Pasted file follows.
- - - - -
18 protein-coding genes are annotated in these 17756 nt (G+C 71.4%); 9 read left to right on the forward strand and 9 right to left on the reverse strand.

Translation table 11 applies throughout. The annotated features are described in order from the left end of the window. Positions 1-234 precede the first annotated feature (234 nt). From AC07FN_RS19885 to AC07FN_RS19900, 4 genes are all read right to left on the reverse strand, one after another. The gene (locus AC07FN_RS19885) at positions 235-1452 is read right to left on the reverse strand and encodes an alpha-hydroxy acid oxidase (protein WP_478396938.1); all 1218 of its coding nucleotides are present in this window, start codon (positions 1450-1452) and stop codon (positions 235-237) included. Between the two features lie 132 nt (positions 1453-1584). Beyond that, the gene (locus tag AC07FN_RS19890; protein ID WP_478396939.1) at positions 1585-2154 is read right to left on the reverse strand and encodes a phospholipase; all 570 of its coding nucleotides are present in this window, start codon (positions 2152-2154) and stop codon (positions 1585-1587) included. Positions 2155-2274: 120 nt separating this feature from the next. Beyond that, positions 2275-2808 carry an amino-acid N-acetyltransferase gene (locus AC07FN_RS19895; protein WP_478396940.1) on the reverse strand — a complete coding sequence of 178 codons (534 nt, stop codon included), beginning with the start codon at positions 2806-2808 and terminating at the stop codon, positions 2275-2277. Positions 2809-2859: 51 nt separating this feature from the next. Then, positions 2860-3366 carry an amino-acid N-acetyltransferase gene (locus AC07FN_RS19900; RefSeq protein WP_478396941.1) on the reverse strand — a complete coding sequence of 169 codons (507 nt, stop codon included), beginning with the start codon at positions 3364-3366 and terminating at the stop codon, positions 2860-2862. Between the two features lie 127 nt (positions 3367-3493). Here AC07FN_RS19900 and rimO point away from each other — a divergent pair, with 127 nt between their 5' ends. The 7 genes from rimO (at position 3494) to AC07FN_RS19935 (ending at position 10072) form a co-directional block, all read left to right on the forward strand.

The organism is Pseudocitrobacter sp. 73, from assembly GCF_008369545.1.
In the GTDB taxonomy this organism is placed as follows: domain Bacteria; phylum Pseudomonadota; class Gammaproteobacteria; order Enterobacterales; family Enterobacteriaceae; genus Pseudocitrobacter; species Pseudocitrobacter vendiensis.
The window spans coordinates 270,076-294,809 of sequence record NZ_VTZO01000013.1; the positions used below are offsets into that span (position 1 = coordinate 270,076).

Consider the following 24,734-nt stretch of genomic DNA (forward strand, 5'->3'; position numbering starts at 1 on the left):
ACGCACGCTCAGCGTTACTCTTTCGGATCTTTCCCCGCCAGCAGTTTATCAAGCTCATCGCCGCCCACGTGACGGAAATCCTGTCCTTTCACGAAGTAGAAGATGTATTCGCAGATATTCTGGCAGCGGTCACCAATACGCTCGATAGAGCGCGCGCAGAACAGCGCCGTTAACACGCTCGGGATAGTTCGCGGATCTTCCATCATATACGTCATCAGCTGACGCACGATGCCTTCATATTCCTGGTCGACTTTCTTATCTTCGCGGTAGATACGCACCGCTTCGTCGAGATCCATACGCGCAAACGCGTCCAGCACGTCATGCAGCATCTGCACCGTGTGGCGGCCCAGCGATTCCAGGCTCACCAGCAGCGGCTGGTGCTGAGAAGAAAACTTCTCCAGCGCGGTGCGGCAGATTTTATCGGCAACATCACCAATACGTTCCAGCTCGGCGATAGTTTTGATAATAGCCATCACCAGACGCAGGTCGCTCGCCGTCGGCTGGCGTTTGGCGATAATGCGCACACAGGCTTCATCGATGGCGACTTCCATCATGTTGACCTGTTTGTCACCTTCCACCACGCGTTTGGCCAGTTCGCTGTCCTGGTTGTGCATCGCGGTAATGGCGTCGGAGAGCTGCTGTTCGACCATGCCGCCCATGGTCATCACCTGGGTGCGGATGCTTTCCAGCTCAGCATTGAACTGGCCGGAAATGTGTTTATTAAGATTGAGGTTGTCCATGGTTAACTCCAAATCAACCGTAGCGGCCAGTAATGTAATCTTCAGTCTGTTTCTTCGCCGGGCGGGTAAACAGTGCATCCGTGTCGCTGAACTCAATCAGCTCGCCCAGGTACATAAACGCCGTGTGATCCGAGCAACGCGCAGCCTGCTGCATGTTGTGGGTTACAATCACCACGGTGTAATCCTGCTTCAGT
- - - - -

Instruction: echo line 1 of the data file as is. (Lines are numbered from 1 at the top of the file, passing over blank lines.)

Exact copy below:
18 protein-coding genes are annotated in these 17756 nt (G+C 71.4%); 9 read left to right on the forward strand and 9 right to left on the reverse strand.